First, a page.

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A CurtainUp London London Review
A Midsummer Night's Dream

Love looks not with the eyes but with the mind. — Helena
A Midsummer Night's Dream
Michelle Terry as Titania surrounded by her fairies (Photo: Mark Douet)
Dominic Dromgoole directs a new production for 2013 of A Midsummer Night's Dream at Shakespeare's Globe on the South Bank starring Michelle Terry in the dual roles of Hippolyta and Titania and John Light as her consort, Theseus and Oberon. The hunting scene which opens the play has John Light wearing a magnificent headdress of antlers and with Michelle Terry in furs. This is a production which evokes the Druid tradition of the English countryside. Jonathan Fensom's designs have feather and horn headdresses and animal masks, fairy men are bare-chested and Bottom's donkey head is realistic with motile ears.

The most joyous aspect of Dromgoole's play is the part of the Mechanicals who arrive with a glorious cloggy dance led by Punchdrunk stalwart Tom Lawrence as Snout, who does his best to keep the rest in time. So often I find the Mechanicals tedious as the Tudor bawdy humour falls flat but here they are the stars. The play within a play, The Tale of Pyramus and Thisbe I have never seen so well done. A miniature Globe stage is erected on the actual stage, so that the amateur actors are terribly overcrowded and there is no room at all for Thisbe's (Christopher Logan) farthingale hooped petticoat. Wall, who is played by Snout, is encased in a woven willow fencing, impossibly wide, with plaster patches and the chink for Pyramus and Thisbe to talk through is made at crotch height which is hilarious. Pearce Quigley's vainglorious and hugely comic Bottom forgets his lines continuously and asks for a prompt many times.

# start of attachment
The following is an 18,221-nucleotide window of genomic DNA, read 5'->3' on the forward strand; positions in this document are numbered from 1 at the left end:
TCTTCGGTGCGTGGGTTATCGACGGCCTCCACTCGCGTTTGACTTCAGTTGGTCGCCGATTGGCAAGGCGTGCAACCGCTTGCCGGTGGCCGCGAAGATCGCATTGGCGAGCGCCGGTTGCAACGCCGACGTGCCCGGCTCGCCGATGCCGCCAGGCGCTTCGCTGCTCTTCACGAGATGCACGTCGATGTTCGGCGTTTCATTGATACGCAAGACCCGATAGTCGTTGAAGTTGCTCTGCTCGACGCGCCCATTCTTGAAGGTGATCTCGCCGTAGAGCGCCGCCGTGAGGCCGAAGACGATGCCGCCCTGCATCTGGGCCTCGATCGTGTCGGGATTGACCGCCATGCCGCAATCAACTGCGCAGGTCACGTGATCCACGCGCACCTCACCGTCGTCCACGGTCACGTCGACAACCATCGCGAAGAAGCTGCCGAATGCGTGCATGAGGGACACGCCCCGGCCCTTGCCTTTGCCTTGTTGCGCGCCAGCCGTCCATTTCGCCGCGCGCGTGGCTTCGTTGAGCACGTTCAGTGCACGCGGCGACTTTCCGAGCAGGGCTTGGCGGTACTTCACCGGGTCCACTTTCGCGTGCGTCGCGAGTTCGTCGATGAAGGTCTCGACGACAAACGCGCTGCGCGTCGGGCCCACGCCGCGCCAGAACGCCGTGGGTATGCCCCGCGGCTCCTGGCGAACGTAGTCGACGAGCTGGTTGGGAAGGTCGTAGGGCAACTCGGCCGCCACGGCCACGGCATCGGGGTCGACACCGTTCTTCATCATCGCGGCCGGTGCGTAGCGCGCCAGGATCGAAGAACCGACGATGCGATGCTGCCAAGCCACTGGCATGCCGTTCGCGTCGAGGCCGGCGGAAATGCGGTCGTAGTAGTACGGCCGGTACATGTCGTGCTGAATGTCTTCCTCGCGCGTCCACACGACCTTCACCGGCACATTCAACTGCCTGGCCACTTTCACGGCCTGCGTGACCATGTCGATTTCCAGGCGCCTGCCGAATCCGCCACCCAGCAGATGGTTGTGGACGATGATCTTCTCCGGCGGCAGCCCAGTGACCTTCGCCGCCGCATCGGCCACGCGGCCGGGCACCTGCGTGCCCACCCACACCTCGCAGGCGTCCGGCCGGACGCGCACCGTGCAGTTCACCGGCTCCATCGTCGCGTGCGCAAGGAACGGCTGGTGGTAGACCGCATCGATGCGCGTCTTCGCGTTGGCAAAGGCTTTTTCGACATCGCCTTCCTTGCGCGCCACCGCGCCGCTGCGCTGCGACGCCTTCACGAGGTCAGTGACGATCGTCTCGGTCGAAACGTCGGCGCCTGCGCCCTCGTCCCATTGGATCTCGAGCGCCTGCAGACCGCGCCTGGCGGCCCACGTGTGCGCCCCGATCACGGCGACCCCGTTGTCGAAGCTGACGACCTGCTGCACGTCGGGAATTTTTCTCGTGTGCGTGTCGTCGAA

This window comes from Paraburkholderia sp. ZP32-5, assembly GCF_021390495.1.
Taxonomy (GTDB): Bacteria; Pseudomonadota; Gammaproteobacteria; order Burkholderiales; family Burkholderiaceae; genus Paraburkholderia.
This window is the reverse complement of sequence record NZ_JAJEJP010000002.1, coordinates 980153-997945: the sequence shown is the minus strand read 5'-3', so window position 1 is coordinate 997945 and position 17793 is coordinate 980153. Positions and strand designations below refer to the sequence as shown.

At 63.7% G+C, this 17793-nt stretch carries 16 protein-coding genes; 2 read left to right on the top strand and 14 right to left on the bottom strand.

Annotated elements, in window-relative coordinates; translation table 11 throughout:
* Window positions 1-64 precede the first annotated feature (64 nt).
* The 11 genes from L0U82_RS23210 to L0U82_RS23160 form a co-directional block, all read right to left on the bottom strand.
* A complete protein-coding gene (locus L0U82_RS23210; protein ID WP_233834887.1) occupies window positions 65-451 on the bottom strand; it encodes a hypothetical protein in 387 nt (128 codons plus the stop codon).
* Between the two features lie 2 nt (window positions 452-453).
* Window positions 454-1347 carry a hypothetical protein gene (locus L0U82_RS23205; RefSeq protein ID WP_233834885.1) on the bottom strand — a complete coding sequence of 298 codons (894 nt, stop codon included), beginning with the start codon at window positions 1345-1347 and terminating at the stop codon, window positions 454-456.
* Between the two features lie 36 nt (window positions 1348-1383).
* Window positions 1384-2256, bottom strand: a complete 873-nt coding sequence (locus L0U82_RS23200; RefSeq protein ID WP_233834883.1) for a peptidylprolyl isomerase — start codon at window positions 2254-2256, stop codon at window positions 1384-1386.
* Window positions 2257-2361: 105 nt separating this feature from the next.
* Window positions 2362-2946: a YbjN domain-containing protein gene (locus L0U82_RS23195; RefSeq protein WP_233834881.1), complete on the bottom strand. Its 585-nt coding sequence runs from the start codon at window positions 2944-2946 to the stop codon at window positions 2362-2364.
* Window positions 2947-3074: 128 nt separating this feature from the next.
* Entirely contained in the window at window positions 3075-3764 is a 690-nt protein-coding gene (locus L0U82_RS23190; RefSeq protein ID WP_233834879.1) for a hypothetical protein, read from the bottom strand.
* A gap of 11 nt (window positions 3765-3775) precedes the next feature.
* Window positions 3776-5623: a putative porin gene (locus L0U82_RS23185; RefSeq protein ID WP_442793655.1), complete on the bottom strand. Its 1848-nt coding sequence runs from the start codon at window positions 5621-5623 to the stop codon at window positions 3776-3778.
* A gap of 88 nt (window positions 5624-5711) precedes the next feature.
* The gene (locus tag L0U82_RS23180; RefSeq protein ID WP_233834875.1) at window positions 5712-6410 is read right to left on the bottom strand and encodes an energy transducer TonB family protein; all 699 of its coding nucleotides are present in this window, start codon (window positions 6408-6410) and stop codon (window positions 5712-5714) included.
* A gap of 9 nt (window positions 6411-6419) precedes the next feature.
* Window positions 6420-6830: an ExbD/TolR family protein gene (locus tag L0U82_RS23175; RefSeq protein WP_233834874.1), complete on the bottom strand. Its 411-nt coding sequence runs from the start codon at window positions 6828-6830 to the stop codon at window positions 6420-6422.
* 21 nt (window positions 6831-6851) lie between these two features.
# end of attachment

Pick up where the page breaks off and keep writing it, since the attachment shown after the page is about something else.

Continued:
Of the fairies, Matthew Tennyson is original as a splendidly ironic Puck, full of swagger and camp detachment. John Light's Oberon will hang over Helena (Sarah MacRae) suspended from a rope on one of the Globe's huge pillars, looking to stroke her beautiful long, blonde hair. When we hear the poetic language in the speech about the disruption caused to the seasonal English weather by the argument between Oberon and Titania, we grasp at this explanation for the coldest English Spring in 50 years. As Titania talks about the sensual treats in store for Bottom as her lover, fairies bring out white butterfly nets and catch lanterns floating down from the Upper Gallery. Michelle Terry has a forceful voice as both Titania and Hippolyta and she and John Light have a strong and regal presence.

Although the Lovers are perhaps eclipsed in this production, the muddle is expressed as all four are intertwined as if in a physical puzzle or a game of Twister. Demetrius (Joshua Silver) manages a back somersault when he first sees Helena after the administration of the love drug in a witty move. Peter Quince (Fergal McElherron) 's elation on his play being chosen reacts like hysterical talent show winners, hands with fingers splayed, fanning his face to recover from the surprise. These are the director's touches which make the play special.

At three hours on the wooden seats which can be backless, but with a hired cushion, this production of A Midsummer Night's Dream makes the time fly and is truly enjoyable comedy. The crowd have always loved the Globe but it takes more to thrill the critics and Dominic Dromgoole has the magic touch. Oh and the English weather has improved amazingly since we saw Oberon and Titania reconciled!

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A Midsummer Night's Dream
by William Shakespeare
Directed by Dominic Dromgoole

Starring: Michelle Terry, John Light, Pearce Quigley, Matthew Tennyson, Tom Lawrence, Christopher Logan, Sarah MacRae
With: Huss Garbiya, Tala Gouveia, Molly Logan, Fergal McElherron, Edward Peel, Stepahnie Racine, Olivia Ross, Joshua Silver, Luke Thompson
Designed by Jonathan Fensom
Composer: Claire van Kempen
Choreographer: Si&# 226;n Williams
Running time: Two hours 55 minutes with one interval
Box Office: 020 7401 9919
Booking to 12th October 2013
Reviewed by Lizzie Loveridge based on 30th May 2013 Shakespeare's Globe, Globe Walk, London SE1 9DT (Rail/Tube: London Bridge/St Pauls)

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